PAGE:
Manti Te'o: A career that has come full circle

By Eric Hansen

South Bend Tribune

Published: Tuesday, Oct. 16 2012 1:00 p.m. MDT

Editor's note: This piece from the South Bend Tribune takes an in-depth look at the collegiate football career and personal life of Notre Dame star linebacker and member of the Church of Jesus Christ of Latter-Day Saints Manti Te'o. It was originally published in the South Bend Tribune prior to last weekend's contest against Stanford. Republished with permission.

It never felt like a chance meeting, although it probably appeared that way from the outside looking in.

Their stares got pleasantly tangled, then Manti Te’o extended his hand to the stranger with a warm smile and soulful eyes. They could have just as easily brushed past each other and into separate sunsets. Te’o had plenty to preoccupy himself that November weekend in Palo Alto, Calif., back in 2009.

His Notre Dame football team hadn’t won since Halloween, and a three-game losing streak, that included seismic home setbacks to Navy and Connecticut, was pushing Irish head coach Charlie Weis out the door after five seasons, albeit with a seven-figure financial settlement set to kick in.

Weis was the man who, in the recruiting process, promised Te’o’s parents that he would take care of their son 4,400 miles away, that he would make sure he graduated and really nothing else, nothing that had anything to do with football anyway.

And once Te’o’s 11th-hour shift away from USC and to Notre Dame took hold, Te’o’s still-confusing leap of faith hinged upon every subsequent word that came from Weis.

The part that stung the most for the Laie, Hawaii, product was that there was nothing he could do in ND’s upcoming clash with Stanford that could reverse the process. His only anchor was about to be set adrift.

There had been delusions by some observers, going into the ’09 season, that the freshman linebacker would be so advanced, so transformational, so immune to growing pains and flat spots in the growth curve that he could help launch the Irish back into a cycle of national prominence.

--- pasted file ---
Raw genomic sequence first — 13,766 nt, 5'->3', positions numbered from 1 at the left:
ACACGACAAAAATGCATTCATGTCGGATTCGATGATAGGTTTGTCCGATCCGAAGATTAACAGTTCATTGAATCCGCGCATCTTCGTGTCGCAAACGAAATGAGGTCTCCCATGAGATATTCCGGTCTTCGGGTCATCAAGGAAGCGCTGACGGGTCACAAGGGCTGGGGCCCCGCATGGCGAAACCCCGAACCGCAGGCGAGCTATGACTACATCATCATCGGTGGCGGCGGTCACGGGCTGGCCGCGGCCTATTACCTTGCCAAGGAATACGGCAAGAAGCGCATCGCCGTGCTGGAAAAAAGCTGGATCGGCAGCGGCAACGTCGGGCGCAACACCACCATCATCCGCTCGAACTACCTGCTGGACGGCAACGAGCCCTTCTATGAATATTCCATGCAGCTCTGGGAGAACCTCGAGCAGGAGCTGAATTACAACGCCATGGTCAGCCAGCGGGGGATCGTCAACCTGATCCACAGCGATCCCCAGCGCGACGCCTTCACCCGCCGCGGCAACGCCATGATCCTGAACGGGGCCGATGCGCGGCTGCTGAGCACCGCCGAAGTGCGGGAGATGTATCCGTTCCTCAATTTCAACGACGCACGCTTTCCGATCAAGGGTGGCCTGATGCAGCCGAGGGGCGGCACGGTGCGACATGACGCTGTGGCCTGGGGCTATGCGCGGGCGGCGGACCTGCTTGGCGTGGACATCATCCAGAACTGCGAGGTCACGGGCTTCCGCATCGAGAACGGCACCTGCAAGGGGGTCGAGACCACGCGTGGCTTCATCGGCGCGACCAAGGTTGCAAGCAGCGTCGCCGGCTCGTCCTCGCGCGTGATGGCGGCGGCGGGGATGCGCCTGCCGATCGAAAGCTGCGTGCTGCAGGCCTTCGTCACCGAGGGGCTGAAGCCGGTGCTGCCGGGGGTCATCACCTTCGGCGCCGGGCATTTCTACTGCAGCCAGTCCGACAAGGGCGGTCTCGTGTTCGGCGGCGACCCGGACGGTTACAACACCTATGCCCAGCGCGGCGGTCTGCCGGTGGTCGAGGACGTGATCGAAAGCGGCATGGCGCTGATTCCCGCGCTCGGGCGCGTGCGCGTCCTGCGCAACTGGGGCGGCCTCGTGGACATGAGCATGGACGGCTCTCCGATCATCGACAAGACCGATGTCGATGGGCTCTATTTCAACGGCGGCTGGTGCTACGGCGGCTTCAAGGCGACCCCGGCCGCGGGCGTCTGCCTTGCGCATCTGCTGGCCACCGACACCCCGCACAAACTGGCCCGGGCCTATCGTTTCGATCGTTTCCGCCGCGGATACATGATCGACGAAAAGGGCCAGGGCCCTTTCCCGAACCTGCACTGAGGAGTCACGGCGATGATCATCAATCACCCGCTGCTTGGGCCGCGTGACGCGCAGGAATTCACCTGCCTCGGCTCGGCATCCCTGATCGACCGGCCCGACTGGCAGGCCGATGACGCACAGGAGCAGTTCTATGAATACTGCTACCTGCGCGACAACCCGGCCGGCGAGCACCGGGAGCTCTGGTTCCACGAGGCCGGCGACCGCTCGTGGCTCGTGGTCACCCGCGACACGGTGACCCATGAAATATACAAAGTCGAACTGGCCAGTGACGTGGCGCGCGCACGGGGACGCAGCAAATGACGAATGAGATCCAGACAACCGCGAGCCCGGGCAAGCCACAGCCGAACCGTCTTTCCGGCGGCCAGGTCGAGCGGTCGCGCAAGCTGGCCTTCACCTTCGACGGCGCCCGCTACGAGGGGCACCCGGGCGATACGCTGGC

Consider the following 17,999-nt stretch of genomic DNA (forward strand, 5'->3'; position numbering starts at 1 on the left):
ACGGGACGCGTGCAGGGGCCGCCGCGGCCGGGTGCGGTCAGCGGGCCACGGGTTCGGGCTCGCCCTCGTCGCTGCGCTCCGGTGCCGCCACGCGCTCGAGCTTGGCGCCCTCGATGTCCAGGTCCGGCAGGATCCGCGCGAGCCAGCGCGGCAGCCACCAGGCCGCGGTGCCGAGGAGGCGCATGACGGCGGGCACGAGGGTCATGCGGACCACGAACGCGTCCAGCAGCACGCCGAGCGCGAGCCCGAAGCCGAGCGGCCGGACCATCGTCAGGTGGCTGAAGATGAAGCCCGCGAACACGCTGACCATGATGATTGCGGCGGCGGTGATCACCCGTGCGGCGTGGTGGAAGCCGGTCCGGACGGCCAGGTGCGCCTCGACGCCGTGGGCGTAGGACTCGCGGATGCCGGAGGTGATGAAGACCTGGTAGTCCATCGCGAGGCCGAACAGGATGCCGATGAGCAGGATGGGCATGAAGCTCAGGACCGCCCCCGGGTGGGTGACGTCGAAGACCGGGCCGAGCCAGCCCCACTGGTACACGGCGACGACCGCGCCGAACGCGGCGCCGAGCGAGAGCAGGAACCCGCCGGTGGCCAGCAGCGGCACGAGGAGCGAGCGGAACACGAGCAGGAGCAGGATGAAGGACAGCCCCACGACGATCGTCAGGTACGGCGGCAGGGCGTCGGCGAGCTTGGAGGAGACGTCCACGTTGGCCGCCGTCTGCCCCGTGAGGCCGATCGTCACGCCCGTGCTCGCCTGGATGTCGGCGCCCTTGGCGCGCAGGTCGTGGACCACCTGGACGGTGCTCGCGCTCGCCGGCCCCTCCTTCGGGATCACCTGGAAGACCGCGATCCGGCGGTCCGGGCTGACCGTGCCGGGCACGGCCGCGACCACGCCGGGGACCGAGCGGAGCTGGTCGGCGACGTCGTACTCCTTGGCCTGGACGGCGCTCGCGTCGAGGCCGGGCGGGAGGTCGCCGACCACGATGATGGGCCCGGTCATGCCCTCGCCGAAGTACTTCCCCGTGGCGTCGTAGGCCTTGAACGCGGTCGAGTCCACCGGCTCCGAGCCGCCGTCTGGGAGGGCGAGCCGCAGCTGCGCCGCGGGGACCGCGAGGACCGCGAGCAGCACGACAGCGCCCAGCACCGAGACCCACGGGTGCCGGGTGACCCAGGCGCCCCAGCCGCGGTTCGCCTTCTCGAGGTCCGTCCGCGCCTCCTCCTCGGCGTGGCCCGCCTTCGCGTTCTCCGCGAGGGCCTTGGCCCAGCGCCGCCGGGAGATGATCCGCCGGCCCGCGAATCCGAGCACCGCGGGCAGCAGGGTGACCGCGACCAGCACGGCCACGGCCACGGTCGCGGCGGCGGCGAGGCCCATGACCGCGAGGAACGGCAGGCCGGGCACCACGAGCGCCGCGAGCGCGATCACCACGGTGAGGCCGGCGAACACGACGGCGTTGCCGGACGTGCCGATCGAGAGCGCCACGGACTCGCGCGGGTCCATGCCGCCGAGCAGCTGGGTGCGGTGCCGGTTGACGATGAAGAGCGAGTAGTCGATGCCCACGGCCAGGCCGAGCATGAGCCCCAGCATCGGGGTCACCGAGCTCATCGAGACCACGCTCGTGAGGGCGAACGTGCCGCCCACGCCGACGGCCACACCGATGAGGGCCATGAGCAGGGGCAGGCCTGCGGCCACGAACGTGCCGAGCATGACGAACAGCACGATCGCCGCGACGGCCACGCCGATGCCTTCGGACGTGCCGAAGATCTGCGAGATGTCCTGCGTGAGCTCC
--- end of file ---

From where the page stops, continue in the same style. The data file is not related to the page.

Instead, it was a school with an even smaller recruiting pool and a less-decorated football tradition that prevailed, 45-38, in what turned out to be Weis’ last game. That same school, Stanford, then proceeded to smack around the old stereotype of needing to compromise academic standards in order to climb up on college football’s biggest postseason stages.

Te’o would start the game on the bench and finish it with a new career high in tackles, with 10.

This Saturday afternoon at Notre Dame Stadium, three years later and half a continent away, Stanford and the Irish meet again, this time with Notre Dame ascending and Te’o right in the middle of the uprising.

The Cardinal (4-1), ranked 17th, have won three straight in the series and have pushed around the Irish in the process. ND (5-0), which started the season unranked, has pushed itself into the cusp of the national title conversation.

For the first time this season and seventh time in Te’o’s career, his parents, Brian and Ottilia, will be in the stands for the game — along with the youngest of his five siblings, 6-year-old brother Manasseh.

“They’re watching you and they're watching someone who they've given everything they have to live his dream,” Te’o said earlier this week.

“My dream is to help them in their dream, too. So, it's always exciting. It's going to be a special occasion to see them in the stands.”

And Manti Te’o is convinced the beautiful stranger will be watching too Saturday, somehow.

Lennay Kekua was a Stanford student and Cardinal football fan when the two exchanged glances, handshakes and phone numbers that fateful weekend three seasons ago.

She was gifted in music, multi-lingual, had dreams grounded in reality and the talent to catch up to them.

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